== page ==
The Definitive Guide to Advanced 3D in Java
Clear and comprehensive, providing a full-spectrum view of a well-designed, emerging technology.
Over the last decade, a large number of software development libraries dealing with 3D animation, and real-time to photo realistic rendering have been introduced, ranging from the cross-platform OpenGL to the Windows-specific Direct3D API. The folks at Sun recognized a need for high-performance 3D on the Java platform and brought together a stellar team of experts, architects and programmers to work through their open specification process and define the next generation 3D engine API. The results are already impressive, accounting not only for typical flat-screen rendering but for multiple-pane devices, such as VR glasses, along with a flexible model that gives the programmer access to three levels of rendering control.
The Java 3D API Specification was released by Addison-Wesley as part of the Sun Java series. Its authors are Henry Sowizral, chief architected of the 3D API; Kevin Rushforth, co-architect with more than 15 years of graphic hardware and software experience with 3D technology and Virtual Reality (VR); and Michael Deering, co-architect with a background in 3D accelerator development and VR technology. This book is the definitive guide, required reading for any developer who intends to work in 3 dimensions on the Java platform.
What never ceases to amaze me is how the specifications originating from Sun are typically lucid, to the point, clear and eminently readable. Its easy for this kind of material to be very stiff. After all we’re taking about a specification, which has to be sufficiently exact and complete to implement correctly. At the time of this writing, the Java 3D API is in the later stages of Beta testing, but it hasn’t deviated significantly from the specification (although there are some minor changes, they are not pronounced enough to make any of this material irrelevant).
The specification is divided into 13 chapters and 6 appendices. The Introduction in Chapter 1 provides a clear overview of the objectives, paradigm and organization of the API, pointing out the need for a flexible, high-performance solution that runs on virtually any Java-enabled device. Chapters 2 to 7 jump right into the actual API classes. The collection is comprehensive but uncluttered and the explanation is logically divided among the scene graph (which collects all the objects and behaviors in a scene), the group and leaf objects, the nodes and the mathematical part of the API.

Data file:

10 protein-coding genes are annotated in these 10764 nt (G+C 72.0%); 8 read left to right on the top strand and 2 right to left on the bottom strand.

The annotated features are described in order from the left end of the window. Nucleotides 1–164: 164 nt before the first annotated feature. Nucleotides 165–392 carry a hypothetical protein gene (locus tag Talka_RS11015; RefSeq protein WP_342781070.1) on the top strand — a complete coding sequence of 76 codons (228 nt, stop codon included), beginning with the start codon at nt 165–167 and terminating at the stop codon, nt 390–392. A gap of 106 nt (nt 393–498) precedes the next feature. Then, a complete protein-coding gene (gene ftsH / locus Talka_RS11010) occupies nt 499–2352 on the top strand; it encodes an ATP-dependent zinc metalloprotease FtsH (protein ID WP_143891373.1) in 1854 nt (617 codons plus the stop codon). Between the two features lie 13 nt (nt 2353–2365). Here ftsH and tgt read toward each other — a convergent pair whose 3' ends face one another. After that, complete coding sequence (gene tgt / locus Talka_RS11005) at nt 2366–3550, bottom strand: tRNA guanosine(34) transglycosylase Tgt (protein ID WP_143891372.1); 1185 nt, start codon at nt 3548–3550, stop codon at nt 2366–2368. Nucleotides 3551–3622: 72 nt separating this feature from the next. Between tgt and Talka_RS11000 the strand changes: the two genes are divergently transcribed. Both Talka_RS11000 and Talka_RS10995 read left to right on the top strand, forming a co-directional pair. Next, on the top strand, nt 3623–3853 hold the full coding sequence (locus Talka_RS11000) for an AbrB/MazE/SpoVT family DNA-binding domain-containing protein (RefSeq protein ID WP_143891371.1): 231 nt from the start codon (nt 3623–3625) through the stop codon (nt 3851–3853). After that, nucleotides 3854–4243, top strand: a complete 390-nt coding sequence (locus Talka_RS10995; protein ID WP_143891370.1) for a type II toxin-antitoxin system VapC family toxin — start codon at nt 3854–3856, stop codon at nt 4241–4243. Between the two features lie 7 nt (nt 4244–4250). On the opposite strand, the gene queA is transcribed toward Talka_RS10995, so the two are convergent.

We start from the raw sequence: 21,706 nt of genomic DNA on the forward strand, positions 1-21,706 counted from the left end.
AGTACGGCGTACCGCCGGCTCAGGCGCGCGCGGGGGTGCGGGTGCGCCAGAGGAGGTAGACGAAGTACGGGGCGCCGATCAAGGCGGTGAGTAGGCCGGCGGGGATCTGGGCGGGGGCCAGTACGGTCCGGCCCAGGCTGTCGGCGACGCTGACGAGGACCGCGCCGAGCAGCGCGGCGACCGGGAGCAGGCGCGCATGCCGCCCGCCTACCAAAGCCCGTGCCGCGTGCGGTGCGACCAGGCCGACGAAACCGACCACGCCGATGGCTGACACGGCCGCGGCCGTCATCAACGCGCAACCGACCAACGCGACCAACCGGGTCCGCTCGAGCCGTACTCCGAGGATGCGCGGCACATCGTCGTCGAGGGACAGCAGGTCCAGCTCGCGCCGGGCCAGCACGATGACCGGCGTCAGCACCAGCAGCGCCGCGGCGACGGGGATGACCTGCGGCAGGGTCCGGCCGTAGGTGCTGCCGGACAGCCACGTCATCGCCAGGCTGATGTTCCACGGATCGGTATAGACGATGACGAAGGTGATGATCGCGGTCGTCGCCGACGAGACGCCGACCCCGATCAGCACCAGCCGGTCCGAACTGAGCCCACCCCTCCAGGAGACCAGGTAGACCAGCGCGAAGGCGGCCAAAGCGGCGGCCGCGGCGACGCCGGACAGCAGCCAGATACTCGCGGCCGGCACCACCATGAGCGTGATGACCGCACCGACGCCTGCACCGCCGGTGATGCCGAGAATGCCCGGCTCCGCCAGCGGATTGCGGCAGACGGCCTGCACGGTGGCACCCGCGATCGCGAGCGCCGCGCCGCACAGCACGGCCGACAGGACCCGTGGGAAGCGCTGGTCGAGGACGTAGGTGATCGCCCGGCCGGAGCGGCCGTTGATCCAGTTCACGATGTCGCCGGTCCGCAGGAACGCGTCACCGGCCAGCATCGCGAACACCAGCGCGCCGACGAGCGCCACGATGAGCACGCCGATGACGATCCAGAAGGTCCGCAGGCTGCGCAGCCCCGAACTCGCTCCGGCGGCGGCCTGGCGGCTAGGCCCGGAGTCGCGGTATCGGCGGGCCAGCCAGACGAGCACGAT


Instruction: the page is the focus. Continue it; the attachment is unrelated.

The exploration continues through chapters 8 to 13. Chapter 8 explores the view model and the way developers control the view location, orientation, projection policies, and so on. This is where the Canvas3D and Screen3D classes are explored, views you can basically drop into any Java application as easily as a Panel or Canvas window. Chapter 9 explores behaviors and interpolators which provide a wide array of capabilities for changing rotation, color, scale and position over time, and let you plot complex paths for any group of object in the scene graph.
Chapter 10 covers input devices and object picking and Chapter 11 audio devices. Audio is an important part of this API, enabling a more submergent experience for VR users when objects can have sounds associated with them, influenced by the proximity and movement of the viewer. Chapter 12 covers the muti-tiered rendering model and how programmers can control the level of immediacy and interaction they engage in, trading control for performance in specific areas. Chapter 13 explores the immediate mode rendering option in greater detail.
Finally, the appendices take a close look at the mathematics behind the 3D API, explore available geometry compression techniques, take a closer look at the view model, list exceptions, and equations for fog, lighting, sound and texture effects. Appendix F explores the mapping of VRML (Virtual Reality Modeling Language) onto the Java 3D API, pointing out that it is an easy matter for developers to work with this standard language when defining 3D models. If you’re uncertain about some of the terminology, the writers has enough foresight to provide a Glossary to keep us out of trouble.
While a specification is meant to be detailed and complete, this is a surprisingly readable book. The explanations are clear enough to build a good vision of how this technology can be applied, what the options are, how comprehensive the range of classes and methods to chose from are, and the whole thing leaves the reader with a lasting sense that this API was not only well though out, but was clearly designed for an emerging future with a growing number of rendering devices and flexible options for the programmer. If you plan to do any 3D work in Java, the time to read about it here.